So if you agree that the sky is very slowly falling, what do you do about it? Two things. First, you begin to insulate yourself. Second, you take an active role in making sure the things you need most survive as open-source software and don't get tied to larger projects whose futures may not include the relevance they enjoy now.

I've been about insulating yourself from plugins for some time. That's cause I worked for a company that had three different dialog plugins in use and getting them standardized was a pain in the ass. When one was discovered to lack some important feature, no problem, someone would download a different one, implement it on a new page with new site-wide CSS to make it appear similar to the old one, and now there would be two ways of creating a dialog. Clearly that's fucking stupid. But many places settle for standardizing on one dialog plugin, or one UI library that contains a dialog widget, and leaving it at that. I think you should go a step further. Don't rely on developers (present and future) to know that you use jQuery UI for everything except this one super-special dialog. Instead create a library namespaced with your site or company's name and put everything under there. I don't give a shit if CoolCo.dialog has a signature that matches the plugin's exactly and contains only one line where you pass the plugin its arguments. Wrap everything up, put it in the same namespace.

Once all your shit is insulated from the tools you're using, begin looking at the methods you rely on. Are you using jQuery selectors but only targeting cutting-edge browsers? Maybe that's something you could replace with querySelectorAll. Is that necessary? Will it everything super fast? Is there a big risk that jQuery selectors suddenly become monstrously inefficient? Probably not. But, on the other hand, it protects you from Bizarro John Resig. Bizarro John Resig is a theoretical maintainer of the jQuery project who will emerge in the post-apocalyptic future of web programming and decide to rewrite the library to optimize it for WebGL, and remove everything else. When that happens, you will be glad you're using CoolCo.qsa instead of the dollar sign.

To put it another way, there's excellent broadly applicable code in jQuery now that - for the things the library's known for - gets the job done remarkably well. Once jQuery reaches a point where you're very excited about the features a segment of the code provides, freeze that method yourself by copying it into your code. When a change to that feature that you need comes along, swap the code out. If you've insulated yourself well, hopefully the way your library uses the functionality doesn't have to change.

I can see that you think I'm totally crazy and living in the nineties and a bunch of other perjoratives. That's fine. Copying and pasting code is bad, isn't it? Well yes. But as we move toward a point where all the JavaScript developers are getting bored and antsy and making things like freaking CoffeeScript, it's smart to begin thinking about where you plan to get off the bus. Cause mark my words, this bus is headed to Crazy Town. The obvious practical problems are solved. Solutions to the difficult and subjective architectural problems are cropping up all over the place and converging on a few different philosophies. Eventually the geniuses of JavaScript are going to have nothing more amusing to do than make shrinkrays and giant homicidal robots, and you're still just going to want your selectors to work in Chrome 1643 the way they did in Chrome 18. You see what I'm saying?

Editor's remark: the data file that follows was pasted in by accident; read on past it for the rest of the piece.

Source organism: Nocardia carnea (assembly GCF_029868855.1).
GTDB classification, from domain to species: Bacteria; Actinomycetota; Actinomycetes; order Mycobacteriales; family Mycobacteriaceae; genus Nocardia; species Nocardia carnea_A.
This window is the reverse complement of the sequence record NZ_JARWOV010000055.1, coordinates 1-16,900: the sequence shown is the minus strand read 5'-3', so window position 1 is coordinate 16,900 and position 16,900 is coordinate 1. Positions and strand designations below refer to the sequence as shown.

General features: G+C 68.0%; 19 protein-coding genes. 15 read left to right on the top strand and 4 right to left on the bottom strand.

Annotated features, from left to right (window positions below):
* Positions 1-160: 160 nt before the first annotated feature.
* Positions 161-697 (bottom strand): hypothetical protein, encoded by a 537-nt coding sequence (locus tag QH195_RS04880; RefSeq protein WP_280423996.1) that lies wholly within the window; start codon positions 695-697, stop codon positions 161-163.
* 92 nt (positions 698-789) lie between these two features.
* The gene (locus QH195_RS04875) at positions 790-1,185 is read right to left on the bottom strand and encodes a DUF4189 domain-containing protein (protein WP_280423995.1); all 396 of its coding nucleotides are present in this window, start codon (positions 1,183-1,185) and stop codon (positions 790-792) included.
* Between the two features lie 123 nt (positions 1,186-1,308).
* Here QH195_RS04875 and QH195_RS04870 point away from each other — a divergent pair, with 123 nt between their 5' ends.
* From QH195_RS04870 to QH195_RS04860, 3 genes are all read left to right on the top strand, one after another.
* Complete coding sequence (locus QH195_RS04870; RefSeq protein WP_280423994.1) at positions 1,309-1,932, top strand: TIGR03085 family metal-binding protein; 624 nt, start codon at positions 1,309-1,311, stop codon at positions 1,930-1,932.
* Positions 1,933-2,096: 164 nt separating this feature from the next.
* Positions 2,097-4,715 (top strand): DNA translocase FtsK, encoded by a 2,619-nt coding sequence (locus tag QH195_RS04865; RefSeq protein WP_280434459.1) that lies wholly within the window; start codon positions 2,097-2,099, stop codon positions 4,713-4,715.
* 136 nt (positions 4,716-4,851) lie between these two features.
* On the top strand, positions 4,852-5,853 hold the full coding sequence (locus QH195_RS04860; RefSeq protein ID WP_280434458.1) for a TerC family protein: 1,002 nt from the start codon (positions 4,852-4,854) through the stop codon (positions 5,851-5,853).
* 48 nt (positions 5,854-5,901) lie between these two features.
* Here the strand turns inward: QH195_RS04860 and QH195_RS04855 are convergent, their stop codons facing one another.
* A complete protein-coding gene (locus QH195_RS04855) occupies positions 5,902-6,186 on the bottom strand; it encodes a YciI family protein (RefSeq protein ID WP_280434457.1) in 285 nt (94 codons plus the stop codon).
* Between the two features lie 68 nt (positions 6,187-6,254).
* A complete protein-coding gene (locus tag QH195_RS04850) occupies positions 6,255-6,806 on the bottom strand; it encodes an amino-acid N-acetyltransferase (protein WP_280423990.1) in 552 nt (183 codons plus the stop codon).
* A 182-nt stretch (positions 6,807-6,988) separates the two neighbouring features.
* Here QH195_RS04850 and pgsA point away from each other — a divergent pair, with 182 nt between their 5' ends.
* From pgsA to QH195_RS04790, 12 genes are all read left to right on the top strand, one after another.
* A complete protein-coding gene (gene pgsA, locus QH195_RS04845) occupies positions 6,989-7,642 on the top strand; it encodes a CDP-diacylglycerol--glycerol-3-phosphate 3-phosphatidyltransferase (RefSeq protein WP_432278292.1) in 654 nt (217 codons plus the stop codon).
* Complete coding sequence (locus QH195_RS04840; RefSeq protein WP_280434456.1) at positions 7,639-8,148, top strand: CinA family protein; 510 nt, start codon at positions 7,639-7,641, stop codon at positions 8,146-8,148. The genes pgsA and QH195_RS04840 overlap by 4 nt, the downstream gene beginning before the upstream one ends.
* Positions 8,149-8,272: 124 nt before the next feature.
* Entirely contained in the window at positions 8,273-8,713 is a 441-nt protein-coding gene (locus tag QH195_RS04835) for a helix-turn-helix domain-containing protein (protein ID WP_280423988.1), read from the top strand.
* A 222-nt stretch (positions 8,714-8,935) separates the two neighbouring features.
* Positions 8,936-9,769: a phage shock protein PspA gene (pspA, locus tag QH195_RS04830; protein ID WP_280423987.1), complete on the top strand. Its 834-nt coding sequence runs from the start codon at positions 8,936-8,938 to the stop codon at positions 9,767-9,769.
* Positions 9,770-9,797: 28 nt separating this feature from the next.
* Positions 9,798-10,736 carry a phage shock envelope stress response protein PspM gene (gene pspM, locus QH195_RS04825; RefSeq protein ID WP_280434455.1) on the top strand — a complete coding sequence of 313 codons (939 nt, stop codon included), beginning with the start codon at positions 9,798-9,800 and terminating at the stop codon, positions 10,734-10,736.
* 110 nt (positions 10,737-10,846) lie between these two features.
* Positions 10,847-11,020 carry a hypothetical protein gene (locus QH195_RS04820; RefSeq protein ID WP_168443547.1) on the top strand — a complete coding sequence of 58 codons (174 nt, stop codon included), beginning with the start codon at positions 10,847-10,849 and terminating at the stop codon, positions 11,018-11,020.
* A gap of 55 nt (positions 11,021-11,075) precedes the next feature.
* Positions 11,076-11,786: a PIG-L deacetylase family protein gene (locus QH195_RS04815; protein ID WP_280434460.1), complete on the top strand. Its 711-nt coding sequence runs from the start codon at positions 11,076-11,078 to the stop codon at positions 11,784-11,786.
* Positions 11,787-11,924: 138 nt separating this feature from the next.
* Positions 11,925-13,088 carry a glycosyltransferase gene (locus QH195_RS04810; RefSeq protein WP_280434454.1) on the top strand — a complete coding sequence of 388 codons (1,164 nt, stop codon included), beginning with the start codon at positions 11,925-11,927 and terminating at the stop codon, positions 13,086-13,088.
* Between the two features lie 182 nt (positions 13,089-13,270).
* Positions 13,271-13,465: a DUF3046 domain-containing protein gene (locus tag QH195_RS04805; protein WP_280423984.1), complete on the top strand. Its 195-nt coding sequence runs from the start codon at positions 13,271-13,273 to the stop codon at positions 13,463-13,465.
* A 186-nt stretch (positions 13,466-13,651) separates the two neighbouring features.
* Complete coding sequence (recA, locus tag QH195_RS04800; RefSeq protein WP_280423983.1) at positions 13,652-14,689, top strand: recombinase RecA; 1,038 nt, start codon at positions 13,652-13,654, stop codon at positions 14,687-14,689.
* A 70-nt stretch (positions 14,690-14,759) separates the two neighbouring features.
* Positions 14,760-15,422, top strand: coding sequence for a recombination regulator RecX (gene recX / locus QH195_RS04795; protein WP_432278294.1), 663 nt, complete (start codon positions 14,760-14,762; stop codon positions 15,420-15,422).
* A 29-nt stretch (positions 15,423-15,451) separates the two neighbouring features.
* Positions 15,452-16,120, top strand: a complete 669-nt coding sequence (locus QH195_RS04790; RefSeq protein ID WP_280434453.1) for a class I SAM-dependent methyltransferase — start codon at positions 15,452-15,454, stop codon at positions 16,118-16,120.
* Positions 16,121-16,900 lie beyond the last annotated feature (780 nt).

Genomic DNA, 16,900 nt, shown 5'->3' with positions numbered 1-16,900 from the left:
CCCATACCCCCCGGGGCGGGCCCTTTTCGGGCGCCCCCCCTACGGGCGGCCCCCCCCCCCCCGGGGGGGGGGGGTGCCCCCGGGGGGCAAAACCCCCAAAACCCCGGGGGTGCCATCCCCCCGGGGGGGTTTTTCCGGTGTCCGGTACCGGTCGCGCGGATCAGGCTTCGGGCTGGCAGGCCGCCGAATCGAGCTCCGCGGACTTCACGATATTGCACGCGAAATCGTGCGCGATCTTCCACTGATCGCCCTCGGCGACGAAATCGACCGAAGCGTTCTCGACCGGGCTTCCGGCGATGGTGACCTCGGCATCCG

So in addition to building a fortress to protect you from the giant robots, there was a second point, and this is about avoiding copying and pasting wherever possible. Let's go back to dialogs. You know what's awesome about jQuery UI? It's modular. If you just want dialogs, you can just get dialogs. We need everyone to do that. We need the pieces. Instead of downloading a package of everything including the kitchen sink we need modules. I think about this a lot when working on node stuff. Node lacks many things that are very monolithic. A lot of people are annoyed by this. The more I think about it, the more I like it. Your application should be written to run your application. There's a new version of node? Of course there is, it's Tuesday. Does it give you anything you need? No? Fuck it. Wait until you have a reason to move. More importantly, if a project progresses in such a way that it's introducing dependencies that aren't relevant for your app, consider whether it's appropriate for you to maintain a fork without the dependencies that provides a subset of the functionality.

I feel kind of awful saying these things, but I believe them. It sounds like I'm saying write JavaScript that'll live on a mainframe in a basement. That's because that's what I'm saying. Your application will either die or it will live on a mainframe in the basement. That field ain't gonna stay green forever. Eventually your JavaScript is going to get old. Somebody should start planning for its future.